Good properties will be hard to find in 2007

I attended a recent 2007 economic outlook breakfast yesterday morning at Derryfield Country Club. As one speaker, a banker, said, 2006 wasn’t great but it wasn’t bad either. In fact it was more of the same with the economy just bumping along.

In a show of hands, the audience agreed with him. His prognostication was that 2007 would be even more of the same — nothing spectacular, but nothing dire. He felt the inverted yield curve (short-term interest rates being higher than long-term rates) would last throughout the entire year. This is tough for lenders. I just put $5,000 in a five-month CD at 5 percent, which beats the money market and savings accounts.

I agree. In 2007 there will continue to be more money to invest than good places to invest it. Good investment properties are as rare as hen’s teeth. A client from Vermont and I drove through Concord, Manchester and Portsmouth looking for a solid investment property for him to do a 1031 tax-deferred exchange. Using the CIBOR Commercial Property Exchange database, I printed off a listing of over 60 properties for sale between $1.4 million and $3 million. Reviewing the list carefully, I culled out 13 properties that might be of interest. We cut seven off the list, and I gathered more information on the other six. The next day we visited the six properties and took a familiarization tour of the areas’ industrial and office parks.

As we drove back to the airport we agreed that there is a dearth of good properties and that he would likely need to reduce his expectations for yield/return in order to accept less risk.

The client is not a “flipper.” He wants to hold the property for at least 10 years, so location, location, location, along with solid construction and flexible space design are absolutely key ingredients in this equation.

Traditionally, buyers seek a 10 percent return on the new property. This is a rule of thumb, with many exceptions. In the past five years, buyers have had to settle for much lower returns in order to secure good investment properties. My client was seeking an 8 percent return, but after our tour, we both felt he might have to go down to 7 percent or 7.5 percent. Now keep in mind, by using the 1031 exchange he will avoid paying capital gains taxes on over $1 million of value. In New Hampshire, that would be at least 23.5 percent (15 percent for the feds and 8.5 percent for the state). But in Vermont, it could be more.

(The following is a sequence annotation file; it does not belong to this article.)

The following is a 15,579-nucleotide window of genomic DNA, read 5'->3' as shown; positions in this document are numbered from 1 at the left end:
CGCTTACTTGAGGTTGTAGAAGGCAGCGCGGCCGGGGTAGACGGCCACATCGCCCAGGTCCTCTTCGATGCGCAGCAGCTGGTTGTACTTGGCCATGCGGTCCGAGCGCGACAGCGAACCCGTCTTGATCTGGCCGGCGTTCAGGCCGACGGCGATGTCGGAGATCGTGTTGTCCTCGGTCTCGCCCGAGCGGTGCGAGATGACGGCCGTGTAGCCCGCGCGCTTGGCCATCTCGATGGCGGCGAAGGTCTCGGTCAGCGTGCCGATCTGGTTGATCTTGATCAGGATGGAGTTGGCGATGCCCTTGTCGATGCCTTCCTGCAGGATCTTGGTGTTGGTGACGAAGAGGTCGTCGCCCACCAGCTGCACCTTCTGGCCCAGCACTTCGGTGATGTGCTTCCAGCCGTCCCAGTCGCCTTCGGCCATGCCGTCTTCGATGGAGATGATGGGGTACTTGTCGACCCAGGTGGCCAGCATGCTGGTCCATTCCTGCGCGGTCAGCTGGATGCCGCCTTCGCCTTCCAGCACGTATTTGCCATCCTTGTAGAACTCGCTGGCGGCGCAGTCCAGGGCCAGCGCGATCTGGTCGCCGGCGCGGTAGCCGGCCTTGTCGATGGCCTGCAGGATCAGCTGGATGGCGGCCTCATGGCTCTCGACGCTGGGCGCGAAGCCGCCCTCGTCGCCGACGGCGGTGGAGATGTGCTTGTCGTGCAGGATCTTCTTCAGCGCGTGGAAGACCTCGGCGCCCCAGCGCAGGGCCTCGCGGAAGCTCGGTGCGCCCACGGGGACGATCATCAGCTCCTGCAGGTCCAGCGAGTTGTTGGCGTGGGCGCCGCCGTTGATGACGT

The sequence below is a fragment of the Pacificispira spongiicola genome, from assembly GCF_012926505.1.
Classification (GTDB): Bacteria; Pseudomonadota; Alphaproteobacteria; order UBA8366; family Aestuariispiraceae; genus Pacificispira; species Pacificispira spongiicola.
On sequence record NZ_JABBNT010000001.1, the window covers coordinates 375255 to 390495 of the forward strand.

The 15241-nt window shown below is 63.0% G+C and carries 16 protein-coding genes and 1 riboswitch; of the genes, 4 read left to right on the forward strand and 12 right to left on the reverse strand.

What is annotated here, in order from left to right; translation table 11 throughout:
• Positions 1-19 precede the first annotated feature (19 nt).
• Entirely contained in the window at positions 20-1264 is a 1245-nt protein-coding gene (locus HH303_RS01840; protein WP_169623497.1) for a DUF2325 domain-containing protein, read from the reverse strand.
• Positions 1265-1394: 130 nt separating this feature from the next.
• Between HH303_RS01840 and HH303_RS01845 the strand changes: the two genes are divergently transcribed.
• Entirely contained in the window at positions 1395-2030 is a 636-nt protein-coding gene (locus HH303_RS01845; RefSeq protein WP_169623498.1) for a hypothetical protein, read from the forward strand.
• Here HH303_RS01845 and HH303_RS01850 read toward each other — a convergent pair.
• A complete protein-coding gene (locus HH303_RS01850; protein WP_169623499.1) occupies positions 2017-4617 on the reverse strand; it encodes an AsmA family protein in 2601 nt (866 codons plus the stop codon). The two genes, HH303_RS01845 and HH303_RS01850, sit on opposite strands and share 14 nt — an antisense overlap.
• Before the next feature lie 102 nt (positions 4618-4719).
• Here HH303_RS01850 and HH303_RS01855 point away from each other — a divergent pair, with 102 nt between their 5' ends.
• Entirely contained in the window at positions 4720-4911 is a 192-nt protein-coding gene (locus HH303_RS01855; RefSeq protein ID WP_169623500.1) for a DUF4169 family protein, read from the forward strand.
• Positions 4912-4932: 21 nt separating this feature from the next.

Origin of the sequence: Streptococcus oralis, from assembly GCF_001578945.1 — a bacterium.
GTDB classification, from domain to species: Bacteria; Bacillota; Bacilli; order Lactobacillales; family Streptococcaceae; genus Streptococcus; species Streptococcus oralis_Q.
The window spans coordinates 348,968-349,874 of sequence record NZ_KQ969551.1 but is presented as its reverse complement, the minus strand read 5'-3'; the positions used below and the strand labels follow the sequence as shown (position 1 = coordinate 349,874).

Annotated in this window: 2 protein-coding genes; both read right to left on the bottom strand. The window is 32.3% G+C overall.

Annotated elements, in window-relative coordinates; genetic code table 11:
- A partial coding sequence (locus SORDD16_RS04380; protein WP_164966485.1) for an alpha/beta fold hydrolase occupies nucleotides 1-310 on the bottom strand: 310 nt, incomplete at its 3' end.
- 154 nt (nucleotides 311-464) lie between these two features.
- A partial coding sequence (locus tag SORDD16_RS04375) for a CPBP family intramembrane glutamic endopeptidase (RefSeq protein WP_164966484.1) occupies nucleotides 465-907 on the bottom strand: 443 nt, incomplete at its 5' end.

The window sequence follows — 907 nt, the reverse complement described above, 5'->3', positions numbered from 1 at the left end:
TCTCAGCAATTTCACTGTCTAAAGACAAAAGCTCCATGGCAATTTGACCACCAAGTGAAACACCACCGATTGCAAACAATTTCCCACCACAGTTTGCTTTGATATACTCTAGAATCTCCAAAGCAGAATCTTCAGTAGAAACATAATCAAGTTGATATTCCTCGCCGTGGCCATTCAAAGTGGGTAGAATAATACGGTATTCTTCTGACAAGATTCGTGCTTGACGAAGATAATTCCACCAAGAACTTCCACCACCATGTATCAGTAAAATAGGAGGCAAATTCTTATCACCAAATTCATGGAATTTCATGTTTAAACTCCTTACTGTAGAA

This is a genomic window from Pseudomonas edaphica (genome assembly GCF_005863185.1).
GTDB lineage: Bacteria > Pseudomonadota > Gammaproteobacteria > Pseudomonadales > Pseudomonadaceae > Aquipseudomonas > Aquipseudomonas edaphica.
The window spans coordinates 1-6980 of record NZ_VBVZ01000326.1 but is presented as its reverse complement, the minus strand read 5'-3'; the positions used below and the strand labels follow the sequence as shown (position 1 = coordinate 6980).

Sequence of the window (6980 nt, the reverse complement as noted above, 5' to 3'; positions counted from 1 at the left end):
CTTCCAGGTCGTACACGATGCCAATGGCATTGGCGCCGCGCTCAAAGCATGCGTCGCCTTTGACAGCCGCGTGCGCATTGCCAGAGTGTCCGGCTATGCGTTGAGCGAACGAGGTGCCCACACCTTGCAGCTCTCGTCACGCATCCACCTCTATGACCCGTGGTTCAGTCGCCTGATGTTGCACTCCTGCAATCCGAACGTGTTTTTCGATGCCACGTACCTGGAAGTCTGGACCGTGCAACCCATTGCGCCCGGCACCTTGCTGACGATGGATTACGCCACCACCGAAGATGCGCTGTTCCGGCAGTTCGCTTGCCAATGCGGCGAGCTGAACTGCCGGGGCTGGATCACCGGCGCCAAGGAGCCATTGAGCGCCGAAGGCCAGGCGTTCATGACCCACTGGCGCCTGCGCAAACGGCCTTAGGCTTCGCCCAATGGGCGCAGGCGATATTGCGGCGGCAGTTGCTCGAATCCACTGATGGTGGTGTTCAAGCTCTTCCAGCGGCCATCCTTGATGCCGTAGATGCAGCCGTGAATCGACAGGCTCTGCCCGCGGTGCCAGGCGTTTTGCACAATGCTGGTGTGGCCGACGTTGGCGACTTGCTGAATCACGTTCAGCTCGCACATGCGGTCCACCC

There are plenty of buyers, lots and lots of lenders, but way too few good properties that can be purchased at a price to yield an 8 percent to 10 percent return. One strategy we employ is using a tenant that we are charged with placing in the market, to commit to a property and then identifying a qualified buyer who will become a secure and reasonable landlord. Believe me, this is much easier said than done. But when we can create this synergy, both parties are extremely pleased.

My Vermont buyer and I have both worked in the commercial real estate arena for more than 30 years, are cynical about some of the prices being paid for properties. This is especially challenging for a “holder” versus a “flipper.”

Even Sam Zell of the huge Equity Group Investments REIT, swore he was a long-term holder of prominent office buildings in major markets, until a group came along and offered $36 BILLION. These kind of prices can make anyone a seller.

Will 2007 see more of these transactions? All indications are yes. Interest rates are projected to be level, and investors are plentiful.

The good news is that 2007 should not disappoint us, but someday market forces will reassert themselves, and there will be a correction. Many pundits say this is happening in the housing sector right now. I am not sure. The run-up in real estate values, both residential as well as commercial, since the crunch of the early ‘90s has been staggering.

I sold buildings in 1993, ‘94 and ‘95 for $10, $12 and $15 per square-foot. Today, many of those properties are commanding $10, $12, or $15 per square-foot in annual rent. A house I bought in 1980 for $30,000 and sold in 1986 for $92,000, recently sold for $252,000.

The point is that the hyper run-up in values of property over the last 10 years is far in excess of historical norms. There could well be some air to be let out of this over-inflated balloon. A downward pricing correction of 15 percent to 20 percent is not out of the question. The key question is, when? But if I knew the answer, I would be well-retired and no longer writing this column. nhbr

Bill Norton, president of Norton Asset Management, is a Counselor of Real Estate (CRE), a Fellow of the Royal Institution of Chartered Surveyors (FRICS) and a member of the board of The Initiative for a 2020 Vision for Concord. He can be reached at

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